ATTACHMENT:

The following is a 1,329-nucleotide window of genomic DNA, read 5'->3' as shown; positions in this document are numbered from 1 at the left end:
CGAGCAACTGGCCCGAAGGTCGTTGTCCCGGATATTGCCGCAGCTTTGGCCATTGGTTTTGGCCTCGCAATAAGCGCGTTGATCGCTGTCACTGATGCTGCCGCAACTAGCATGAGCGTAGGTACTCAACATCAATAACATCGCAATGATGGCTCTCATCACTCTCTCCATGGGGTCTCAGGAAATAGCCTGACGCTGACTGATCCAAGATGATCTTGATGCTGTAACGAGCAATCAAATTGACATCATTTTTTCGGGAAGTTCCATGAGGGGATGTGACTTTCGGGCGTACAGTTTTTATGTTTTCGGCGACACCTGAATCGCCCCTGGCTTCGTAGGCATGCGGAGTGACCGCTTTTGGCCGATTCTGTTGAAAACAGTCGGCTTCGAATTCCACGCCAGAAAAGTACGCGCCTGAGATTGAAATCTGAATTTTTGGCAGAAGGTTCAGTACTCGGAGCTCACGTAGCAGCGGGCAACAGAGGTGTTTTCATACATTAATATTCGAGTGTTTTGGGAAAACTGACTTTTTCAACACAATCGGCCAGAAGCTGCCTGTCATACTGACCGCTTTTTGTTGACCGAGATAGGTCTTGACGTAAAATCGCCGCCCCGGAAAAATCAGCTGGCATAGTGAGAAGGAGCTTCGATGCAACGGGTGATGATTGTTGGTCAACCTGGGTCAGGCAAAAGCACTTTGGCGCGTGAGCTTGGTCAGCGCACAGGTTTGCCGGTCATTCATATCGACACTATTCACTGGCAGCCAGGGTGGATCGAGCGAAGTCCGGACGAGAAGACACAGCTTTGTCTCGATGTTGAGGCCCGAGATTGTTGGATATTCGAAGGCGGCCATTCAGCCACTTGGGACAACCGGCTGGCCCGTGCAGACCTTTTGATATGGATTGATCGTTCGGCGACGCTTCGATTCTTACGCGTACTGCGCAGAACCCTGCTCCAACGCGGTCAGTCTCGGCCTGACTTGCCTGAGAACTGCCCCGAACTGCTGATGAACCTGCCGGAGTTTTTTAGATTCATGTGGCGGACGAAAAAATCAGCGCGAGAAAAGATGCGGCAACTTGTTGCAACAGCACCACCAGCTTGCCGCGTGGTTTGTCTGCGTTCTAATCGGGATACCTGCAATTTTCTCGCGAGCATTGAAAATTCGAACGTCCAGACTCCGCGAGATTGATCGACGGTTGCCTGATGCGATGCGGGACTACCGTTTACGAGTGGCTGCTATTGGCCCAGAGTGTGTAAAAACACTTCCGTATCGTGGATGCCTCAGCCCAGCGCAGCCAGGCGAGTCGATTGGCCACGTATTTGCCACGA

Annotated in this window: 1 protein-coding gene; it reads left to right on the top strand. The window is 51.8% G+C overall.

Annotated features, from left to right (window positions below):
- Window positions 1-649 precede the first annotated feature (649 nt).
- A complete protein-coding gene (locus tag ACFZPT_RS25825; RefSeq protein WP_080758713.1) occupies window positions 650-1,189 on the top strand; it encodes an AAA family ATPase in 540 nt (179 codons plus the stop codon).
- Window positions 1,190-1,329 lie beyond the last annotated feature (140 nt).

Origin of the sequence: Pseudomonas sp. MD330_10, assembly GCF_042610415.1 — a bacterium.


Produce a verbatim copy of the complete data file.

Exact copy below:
The following is a 1,329-nucleotide window of genomic DNA, read 5'->3' as shown; positions in this document are numbered from 1 at the left end:
CGAGCAACTGGCCCGAAGGTCGTTGTCCCGGATATTGCCGCAGCTTTGGCCATTGGTTTTGGCCTCGCAATAAGCGCGTTGATCGCTGTCACTGATGCTGCCGCAACTAGCATGAGCGTAGGTACTCAACATCAATAACATCGCAATGATGGCTCTCATCACTCTCTCCATGGGGTCTCAGGAAATAGCCTGACGCTGACTGATCCAAGATGATCTTGATGCTGTAACGAGCAATCAAATTGACATCATTTTTTCGGGAAGTTCCATGAGGGGATGTGACTTTCGGGCGTACAGTTTTTATGTTTTCGGCGACACCTGAATCGCCCCTGGCTTCGTAGGCATGCGGAGTGACCGCTTTTGGCCGATTCTGTTGAAAACAGTCGGCTTCGAATTCCACGCCAGAAAAGTACGCGCCTGAGATTGAAATCTGAATTTTTGGCAGAAGGTTCAGTACTCGGAGCTCACGTAGCAGCGGGCAACAGAGGTGTTTTCATACATTAATATTCGAGTGTTTTGGGAAAACTGACTTTTTCAACACAATCGGCCAGAAGCTGCCTGTCATACTGACCGCTTTTTGTTGACCGAGATAGGTCTTGACGTAAAATCGCCGCCCCGGAAAAATCAGCTGGCATAGTGAGAAGGAGCTTCGATGCAACGGGTGATGATTGTTGGTCAACCTGGGTCAGGCAAAAGCACTTTGGCGCGTGAGCTTGGTCAGCGCACAGGTTTGCCGGTCATTCATATCGACACTATTCACTGGCAGCCAGGGTGGATCGAGCGAAGTCCGGACGAGAAGACACAGCTTTGTCTCGATGTTGAGGCCCGAGATTGTTGGATATTCGAAGGCGGCCATTCAGCCACTTGGGACAACCGGCTGGCCCGTGCAGACCTTTTGATATGGATTGATCGTTCGGCGACGCTTCGATTCTTACGCGTACTGCGCAGAACCCTGCTCCAACGCGGTCAGTCTCGGCCTGACTTGCCTGAGAACTGCCCCGAACTGCTGATGAACCTGCCGGAGTTTTTTAGATTCATGTGGCGGACGAAAAAATCAGCGCGAGAAAAGATGCGGCAACTTGTTGCAACAGCACCACCAGCTTGCCGCGTGGTTTGTCTGCGTTCTAATCGGGATACCTGCAATTTTCTCGCGAGCATTGAAAATTCGAACGTCCAGACTCCGCGAGATTGATCGACGGTTGCCTGATGCGATGCGGGACTACCGTTTACGAGTGGCTGCTATTGGCCCAGAGTGTGTAAAAACACTTCCGTATCGTGGATGCCTCAGCCCAGCGCAGCCAGGCGAGTCGATTGGCCACGTATTTGCCACGA

Annotated in this window: 1 protein-coding gene; it reads left to right on the top strand. The window is 51.8% G+C overall.

Annotated features, from left to right (window positions below):
- Window positions 1-649 precede the first annotated feature (649 nt).
- A complete protein-coding gene (locus tag ACFZPT_RS25825; RefSeq protein WP_080758713.1) occupies window positions 650-1,189 on the top strand; it encodes an AAA family ATPase in 540 nt (179 codons plus the stop codon).
- Window positions 1,190-1,329 lie beyond the last annotated feature (140 nt).

Origin of the sequence: Pseudomonas sp. MD330_10, assembly GCF_042610415.1 — a bacterium.